5. I guess there are different ways to see religions or philosophies. Some judge a religion by how plausible it is to explain life, give meaning and provide a moral framework. Many religions can do that. As someone who is more a historian than a philosopher, I look for what faith is most historically likely. The uniqueness of Christianity is that it is the only religion that is historically verifiable. If you had a time machine and went back and observed Buddha or Muhammad, you would still have no idea if those religions were objectively true. But if you saw Jesus emerge out of tomb, knowing that he had been dead for days, you would be wondering what was going on. I don’t mean to sound preachy. I am speaking to you as skeptic not an apologist. In the times that I am most skeptical about religion or confused about some aspect of theology, I go back to the resurrection of Jesus. The resurrection tells me that Christianity is not just plausible, it has good reasons to be considered historically true in its claims. If I’m too pushy, tell me to back off. But I would love to talk with you (not preach at) about this and I hope to learn from you as well.

    1. It’s becoming more clear to me that when two thoughtful people contentedly holding opposing frameworks of understanding enter a dialogue about their frameworks of understanding, both secretly hoping they can say something that might persuade the other to come to their side, it only results in frustration.

  6. Donna, as much as I love apologetics, I have yet to set forth an argument that has moved someone from an opposing side to my side. I don’t expect that you will be my first “success.” If you are not comfortable, that is fine. I am sure there have been many well meaning Christians who have tried to bring you back. However, I also believe when two thoughtful people who hold opposing frameworks express themselves in honest a respectful ways that both parties can learn from each other. Any way, I am not offended if you would rather not.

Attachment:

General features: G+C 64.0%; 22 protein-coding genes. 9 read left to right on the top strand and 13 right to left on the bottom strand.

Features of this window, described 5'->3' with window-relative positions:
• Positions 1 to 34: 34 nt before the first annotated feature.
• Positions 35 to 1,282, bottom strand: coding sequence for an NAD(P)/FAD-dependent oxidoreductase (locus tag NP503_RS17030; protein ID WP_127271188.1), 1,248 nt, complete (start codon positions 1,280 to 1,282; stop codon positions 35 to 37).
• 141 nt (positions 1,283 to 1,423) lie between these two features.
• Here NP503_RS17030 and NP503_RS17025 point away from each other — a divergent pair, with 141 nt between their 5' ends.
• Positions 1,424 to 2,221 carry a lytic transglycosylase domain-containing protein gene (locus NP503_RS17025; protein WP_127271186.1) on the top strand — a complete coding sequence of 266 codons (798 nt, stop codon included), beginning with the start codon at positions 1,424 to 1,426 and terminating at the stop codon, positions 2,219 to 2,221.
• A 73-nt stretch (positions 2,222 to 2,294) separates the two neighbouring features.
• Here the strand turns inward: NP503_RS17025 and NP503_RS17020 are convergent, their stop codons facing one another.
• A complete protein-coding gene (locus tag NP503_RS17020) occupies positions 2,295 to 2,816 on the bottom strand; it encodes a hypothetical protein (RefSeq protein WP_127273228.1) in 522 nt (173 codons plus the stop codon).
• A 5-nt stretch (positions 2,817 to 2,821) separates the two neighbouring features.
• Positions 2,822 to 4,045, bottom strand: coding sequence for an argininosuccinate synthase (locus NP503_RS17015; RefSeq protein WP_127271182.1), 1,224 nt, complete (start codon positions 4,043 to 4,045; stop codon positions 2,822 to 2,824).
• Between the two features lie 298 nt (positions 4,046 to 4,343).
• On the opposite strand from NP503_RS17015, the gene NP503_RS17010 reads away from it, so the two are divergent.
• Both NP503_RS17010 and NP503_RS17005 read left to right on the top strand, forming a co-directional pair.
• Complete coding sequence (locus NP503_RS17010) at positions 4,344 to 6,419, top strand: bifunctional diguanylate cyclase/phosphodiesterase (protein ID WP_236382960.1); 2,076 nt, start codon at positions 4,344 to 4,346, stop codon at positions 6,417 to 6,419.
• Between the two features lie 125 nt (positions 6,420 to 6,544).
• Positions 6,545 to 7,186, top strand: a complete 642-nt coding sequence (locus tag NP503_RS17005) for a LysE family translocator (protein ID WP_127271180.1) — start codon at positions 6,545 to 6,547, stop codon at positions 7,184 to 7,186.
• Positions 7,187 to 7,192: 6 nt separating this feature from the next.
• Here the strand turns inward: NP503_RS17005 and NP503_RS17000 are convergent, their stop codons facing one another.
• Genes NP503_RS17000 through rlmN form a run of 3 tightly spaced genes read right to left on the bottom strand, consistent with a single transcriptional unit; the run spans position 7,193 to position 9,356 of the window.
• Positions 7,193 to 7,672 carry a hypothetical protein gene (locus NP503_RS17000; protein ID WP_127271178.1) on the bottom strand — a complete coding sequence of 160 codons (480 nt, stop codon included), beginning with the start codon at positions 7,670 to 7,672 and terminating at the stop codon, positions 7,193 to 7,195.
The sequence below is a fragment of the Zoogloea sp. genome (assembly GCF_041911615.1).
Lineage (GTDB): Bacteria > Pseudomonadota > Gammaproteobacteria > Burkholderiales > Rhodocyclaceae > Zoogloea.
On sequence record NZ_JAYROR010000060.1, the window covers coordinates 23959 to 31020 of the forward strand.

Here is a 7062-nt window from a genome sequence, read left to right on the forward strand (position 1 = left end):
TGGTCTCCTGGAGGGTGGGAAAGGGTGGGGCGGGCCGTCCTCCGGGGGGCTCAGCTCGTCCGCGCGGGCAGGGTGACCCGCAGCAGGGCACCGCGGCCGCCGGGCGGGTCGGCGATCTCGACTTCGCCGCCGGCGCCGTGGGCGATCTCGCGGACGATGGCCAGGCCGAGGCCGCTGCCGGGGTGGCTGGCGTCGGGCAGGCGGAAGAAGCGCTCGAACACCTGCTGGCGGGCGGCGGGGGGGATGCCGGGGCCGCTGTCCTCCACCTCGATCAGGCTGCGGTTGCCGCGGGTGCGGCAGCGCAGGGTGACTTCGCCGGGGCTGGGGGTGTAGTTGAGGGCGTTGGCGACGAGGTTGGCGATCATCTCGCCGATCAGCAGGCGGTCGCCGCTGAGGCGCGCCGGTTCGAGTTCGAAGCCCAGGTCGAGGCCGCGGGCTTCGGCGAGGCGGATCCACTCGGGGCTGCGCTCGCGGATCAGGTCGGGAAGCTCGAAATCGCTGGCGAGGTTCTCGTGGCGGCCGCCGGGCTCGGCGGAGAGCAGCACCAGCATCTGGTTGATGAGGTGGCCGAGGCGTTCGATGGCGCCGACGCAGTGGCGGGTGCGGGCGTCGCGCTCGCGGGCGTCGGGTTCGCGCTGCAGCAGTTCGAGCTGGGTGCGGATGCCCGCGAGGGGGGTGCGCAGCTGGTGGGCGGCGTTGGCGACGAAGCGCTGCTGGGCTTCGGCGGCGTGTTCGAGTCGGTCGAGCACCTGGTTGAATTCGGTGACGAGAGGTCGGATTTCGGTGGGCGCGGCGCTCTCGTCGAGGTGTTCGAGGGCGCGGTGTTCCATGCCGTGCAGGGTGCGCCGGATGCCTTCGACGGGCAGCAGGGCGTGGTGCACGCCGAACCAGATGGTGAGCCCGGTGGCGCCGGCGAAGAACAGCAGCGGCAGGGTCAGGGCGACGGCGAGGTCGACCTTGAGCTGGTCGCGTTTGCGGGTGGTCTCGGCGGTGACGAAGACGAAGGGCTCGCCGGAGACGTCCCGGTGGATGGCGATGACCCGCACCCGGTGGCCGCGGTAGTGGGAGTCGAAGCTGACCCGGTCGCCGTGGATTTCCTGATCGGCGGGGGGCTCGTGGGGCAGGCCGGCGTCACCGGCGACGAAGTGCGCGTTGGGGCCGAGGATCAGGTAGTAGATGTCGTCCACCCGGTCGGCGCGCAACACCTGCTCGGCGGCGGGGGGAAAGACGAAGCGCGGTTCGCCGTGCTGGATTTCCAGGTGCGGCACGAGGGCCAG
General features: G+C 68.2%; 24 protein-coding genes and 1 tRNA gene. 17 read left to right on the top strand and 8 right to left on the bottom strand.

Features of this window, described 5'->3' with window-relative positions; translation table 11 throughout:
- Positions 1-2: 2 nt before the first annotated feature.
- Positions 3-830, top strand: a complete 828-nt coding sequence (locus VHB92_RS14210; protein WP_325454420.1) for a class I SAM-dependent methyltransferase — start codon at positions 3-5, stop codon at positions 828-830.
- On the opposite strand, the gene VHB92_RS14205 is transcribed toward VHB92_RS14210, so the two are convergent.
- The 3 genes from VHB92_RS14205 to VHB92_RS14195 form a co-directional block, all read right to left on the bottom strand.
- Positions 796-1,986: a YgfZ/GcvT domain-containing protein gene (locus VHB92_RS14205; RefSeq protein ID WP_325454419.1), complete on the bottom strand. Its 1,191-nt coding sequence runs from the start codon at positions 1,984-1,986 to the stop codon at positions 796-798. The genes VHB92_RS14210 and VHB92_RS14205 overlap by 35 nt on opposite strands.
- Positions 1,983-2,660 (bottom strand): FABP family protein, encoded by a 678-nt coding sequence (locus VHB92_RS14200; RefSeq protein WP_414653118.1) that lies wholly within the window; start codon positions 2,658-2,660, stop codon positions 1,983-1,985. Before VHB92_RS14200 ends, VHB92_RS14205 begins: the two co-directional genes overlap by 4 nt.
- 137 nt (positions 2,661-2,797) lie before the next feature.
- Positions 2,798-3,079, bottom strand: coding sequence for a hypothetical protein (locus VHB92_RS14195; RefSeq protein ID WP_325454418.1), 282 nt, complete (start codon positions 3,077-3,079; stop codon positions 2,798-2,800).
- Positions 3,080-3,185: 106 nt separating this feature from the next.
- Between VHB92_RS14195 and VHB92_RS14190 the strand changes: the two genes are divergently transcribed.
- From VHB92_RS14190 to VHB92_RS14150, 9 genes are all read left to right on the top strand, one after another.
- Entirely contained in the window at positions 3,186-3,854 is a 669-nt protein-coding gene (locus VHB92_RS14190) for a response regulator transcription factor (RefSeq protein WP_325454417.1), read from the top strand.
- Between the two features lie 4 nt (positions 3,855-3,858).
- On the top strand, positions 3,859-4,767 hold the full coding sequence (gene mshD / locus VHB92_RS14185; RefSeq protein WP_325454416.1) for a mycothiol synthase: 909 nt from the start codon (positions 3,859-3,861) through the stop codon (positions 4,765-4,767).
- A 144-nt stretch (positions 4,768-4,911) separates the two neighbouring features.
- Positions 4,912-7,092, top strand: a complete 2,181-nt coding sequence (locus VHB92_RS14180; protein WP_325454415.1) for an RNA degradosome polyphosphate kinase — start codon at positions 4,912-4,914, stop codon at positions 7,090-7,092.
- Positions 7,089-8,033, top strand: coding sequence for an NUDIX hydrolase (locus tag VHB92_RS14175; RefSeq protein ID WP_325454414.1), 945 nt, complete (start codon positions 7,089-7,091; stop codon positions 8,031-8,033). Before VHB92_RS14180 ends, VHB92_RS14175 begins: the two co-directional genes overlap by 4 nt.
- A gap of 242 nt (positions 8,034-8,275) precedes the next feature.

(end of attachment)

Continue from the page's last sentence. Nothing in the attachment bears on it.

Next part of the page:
7. I do agree that learning from someone with an opposing framework of understanding is a very good and helpful thing. In this case, I feel I’m a little too familiar with the Christian framework of understanding and would rather spend my time investigating other perspectives.

  8. I was brought up as a Christian. I became a skeptic, an agnostic and eventually an atheist. When I became convinced there was a God on reflection of the existence of the universe and the design of life, I was still skeptical of Christianity. My assumption was that there was a true worldview but it was not likely Christianity as that was too obvious. Familiarity breeds contempt as they say. However, my quest in fact led me back to Christianity. I say back, although I discovered that the Christianity I had rejected was not the one I embraced later on. I am not referring to denominations but rather a discovery of what C.S. Lewis called mere Christianity. You can read my story at http://stephenjbedard.com/My_Journey.html
    However, if you have already closed the door on Christianity, there is not much to say. I am always here to discuss theism or anything else whenever you feel so inclined.

  9. Yes, it is all very psychological. The mind is good at remembering past events and associating bad times with incorrect beliefs and good times (psychologically, not necessarily circumstantially) with correct ones. I don’t know if at some future point I will be in some form of despair and for some divine reason crack open my Bible again, and my mind will associate good things with some fuzzy memory of my past belief in it and I’ll become a Christian again. Hey, then I could have my family back. Either way, right now Christianity is completely false to me. But my mind is full of tricks, so who knows what it’ll convince me of in the future!

  10. I mean it doesn’t make sense to me that it could be true. (Or were you asking something else?…I do acknowledge that if Christianity somehow is actually true, it is “true to me” regardless of whether I believe it)

  11. I was asking more about the truth and falsehood of Christianity as opposed to if it works for you or if you feel compelled to align yourself with this worldview. Speaking of Christianity can be kind of vague. For myself, I see four main Christian truths.